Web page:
Valery Zverenkov, appointed just three months ago as governor of Stavropol Krai, rejected Tkachev's characterization of his region as a "filter." He said he would take no part in what Tkachev described as "trying to squeeze out" undesirable elements. At the same time, Zverenkov endorsed the idea of volunteer Cossack police units and even suggested that they could be issued with arms.
'Can't We All Just Get Along?'
Tkachev's stated intention of precluding an escalation of ethnic tensions by minimizing the influx into Krasnodar of disruptive and criminal elements may be halfway justified. But his implicit identification of immigrants from Daghestan and other North Caucasus republics as the cause of such tensions, and therefore unwelcome, and his argument that the current ratio of Russians to non-Russians should be preserved at all cost is tantamount to a claim for privileged status within the Russian Federation and thus, as his critics point out, unconstitutional.
It is conceivable that the overwhelmingly negative reaction Tkachev's address elicited was due at least in part not to the substance of what he said, but the language he used and the fact that his most colorful phrases were quoted out of context. Even the ataman of the Terek Cossacks, Igor Logvinenko, said Tkachev should have expressed himself "more correctly" and made it clear that the Cossack police units will be tasked with apprehending all those who violate the law, regardless of their ethnicity and where they come from.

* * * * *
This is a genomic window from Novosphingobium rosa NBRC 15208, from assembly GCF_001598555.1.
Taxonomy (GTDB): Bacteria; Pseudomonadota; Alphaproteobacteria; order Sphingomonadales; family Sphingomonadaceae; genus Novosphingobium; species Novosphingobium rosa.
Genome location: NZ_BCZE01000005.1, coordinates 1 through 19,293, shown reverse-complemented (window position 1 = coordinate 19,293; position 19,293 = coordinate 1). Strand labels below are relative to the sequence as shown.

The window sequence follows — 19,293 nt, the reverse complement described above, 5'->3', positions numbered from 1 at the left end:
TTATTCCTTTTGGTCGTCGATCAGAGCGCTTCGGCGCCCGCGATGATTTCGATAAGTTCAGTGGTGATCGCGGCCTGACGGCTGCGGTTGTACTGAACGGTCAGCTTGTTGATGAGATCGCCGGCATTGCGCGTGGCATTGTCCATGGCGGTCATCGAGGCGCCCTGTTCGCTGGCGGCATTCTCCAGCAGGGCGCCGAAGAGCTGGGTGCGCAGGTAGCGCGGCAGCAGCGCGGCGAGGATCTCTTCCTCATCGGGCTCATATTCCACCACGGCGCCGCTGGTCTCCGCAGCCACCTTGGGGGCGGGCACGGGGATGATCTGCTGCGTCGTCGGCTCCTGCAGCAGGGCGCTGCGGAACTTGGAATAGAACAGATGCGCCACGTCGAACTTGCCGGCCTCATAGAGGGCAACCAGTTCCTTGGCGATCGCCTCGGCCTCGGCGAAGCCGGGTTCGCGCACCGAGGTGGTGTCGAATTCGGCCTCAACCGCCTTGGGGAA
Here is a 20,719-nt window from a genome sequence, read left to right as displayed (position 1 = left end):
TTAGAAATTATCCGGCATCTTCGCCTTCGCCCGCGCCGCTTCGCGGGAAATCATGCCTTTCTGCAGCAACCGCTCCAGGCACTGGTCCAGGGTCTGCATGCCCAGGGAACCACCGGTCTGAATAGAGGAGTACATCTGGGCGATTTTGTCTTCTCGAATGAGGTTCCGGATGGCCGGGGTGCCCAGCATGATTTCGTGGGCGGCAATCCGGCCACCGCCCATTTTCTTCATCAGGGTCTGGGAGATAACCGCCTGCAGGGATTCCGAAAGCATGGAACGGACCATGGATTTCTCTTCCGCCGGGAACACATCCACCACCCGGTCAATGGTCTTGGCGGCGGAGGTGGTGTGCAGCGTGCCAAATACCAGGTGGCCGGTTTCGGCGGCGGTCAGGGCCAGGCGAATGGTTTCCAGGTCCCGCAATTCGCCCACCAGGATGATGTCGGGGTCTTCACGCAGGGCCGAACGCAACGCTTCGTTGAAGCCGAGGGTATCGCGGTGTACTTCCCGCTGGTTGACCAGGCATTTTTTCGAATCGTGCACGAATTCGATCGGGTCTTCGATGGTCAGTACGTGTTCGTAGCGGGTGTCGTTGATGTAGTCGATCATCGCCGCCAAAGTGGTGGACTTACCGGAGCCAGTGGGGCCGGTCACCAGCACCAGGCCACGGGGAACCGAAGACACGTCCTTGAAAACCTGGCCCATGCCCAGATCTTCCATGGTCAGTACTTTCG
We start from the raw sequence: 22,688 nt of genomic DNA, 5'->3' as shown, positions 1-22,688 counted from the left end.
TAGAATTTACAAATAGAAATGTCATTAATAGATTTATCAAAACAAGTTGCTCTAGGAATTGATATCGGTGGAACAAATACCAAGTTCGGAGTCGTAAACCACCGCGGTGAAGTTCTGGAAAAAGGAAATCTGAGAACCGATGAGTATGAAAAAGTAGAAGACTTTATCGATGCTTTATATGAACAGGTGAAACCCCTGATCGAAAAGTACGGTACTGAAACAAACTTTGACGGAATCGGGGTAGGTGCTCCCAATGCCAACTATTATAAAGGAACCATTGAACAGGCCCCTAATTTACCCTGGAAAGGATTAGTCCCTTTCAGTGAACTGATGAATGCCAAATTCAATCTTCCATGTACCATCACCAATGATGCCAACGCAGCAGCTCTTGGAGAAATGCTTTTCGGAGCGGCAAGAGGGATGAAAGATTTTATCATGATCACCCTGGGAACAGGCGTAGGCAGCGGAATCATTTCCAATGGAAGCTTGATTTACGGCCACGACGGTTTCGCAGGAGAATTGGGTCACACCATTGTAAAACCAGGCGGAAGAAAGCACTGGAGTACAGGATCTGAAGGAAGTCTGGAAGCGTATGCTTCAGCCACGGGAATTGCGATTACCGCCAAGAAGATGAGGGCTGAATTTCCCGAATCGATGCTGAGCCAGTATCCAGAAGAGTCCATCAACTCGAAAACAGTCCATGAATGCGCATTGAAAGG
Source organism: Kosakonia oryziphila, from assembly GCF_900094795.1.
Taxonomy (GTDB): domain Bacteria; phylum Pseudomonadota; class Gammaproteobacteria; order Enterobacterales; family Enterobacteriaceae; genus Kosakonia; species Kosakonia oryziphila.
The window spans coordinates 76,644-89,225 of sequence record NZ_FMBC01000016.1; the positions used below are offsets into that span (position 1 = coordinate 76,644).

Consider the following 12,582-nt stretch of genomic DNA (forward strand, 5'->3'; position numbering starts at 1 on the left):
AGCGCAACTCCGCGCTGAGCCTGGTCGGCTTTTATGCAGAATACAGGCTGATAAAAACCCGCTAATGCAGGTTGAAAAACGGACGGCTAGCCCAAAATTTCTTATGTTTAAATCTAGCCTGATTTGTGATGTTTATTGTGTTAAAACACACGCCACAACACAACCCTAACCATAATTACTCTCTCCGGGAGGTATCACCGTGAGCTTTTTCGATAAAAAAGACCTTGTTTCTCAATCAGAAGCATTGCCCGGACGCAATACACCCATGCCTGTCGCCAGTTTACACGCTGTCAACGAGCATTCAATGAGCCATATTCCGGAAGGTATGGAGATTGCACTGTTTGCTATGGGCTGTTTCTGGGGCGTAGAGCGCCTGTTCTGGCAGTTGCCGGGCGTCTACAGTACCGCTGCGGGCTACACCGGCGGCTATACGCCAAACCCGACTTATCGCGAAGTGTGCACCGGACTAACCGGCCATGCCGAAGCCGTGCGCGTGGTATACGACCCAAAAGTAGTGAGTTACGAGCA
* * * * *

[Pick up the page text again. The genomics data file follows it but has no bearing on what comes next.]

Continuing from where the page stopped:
Kadyrov, for his part, said Tkachev's proposed restrictions on citizens of other North Caucasus republics moving to Krasnodar was "illogical" given the need for additional workers in the run-up to the 2014 Winter Olympics in Sochi. Such restrictions, Kadyrov added, "are difficult to reconcile with the Olympic spirit."
Noting that Tkachev's success in attracting investment led him to regard him as a role model, Kadyrov said he was convinced Tkachev is wise enough to refrain in future from steps that could prove damaging to his region, the North Caucasus, and Russia as a whole. He suggested that the heads of all the North Caucasus republics should meet "informally" to discuss problems with ethnic relations.
Why Kadyrov waited almost two weeks before commenting on Tkachev's pronouncements, and whether he was put up to it by his longtime patron and protector, Putin, can only be guessed at. To date, no top Russian official has mentioned Tkachev's speech, although Tkachev himself has adduced Prime Minister Dmitry Medvedev's statement at a cabinet meeting last week about the need to control labor migration from one region of the Russian Federation to another to preclude the formation of "enclaves" as a tacit endorsement of his proposed approach to the problem.
Alternatively, Kadyrov may not have been able to resist the temptation to metaphorically thumb his nose at Republic of Ingushetia head Yunus-Bek Yevkurov. Responding earlier this month to Kadyrov's criticism of him, Yevkurov said the heads of federation subjects should desist from publicly disparaging each other. And/or Kadyrov may see Tkachev's predicament -- whether or not it culminates in his replacement as governor -- as an opportunity to extend his political influence into Krasnodar and Stavropol krais.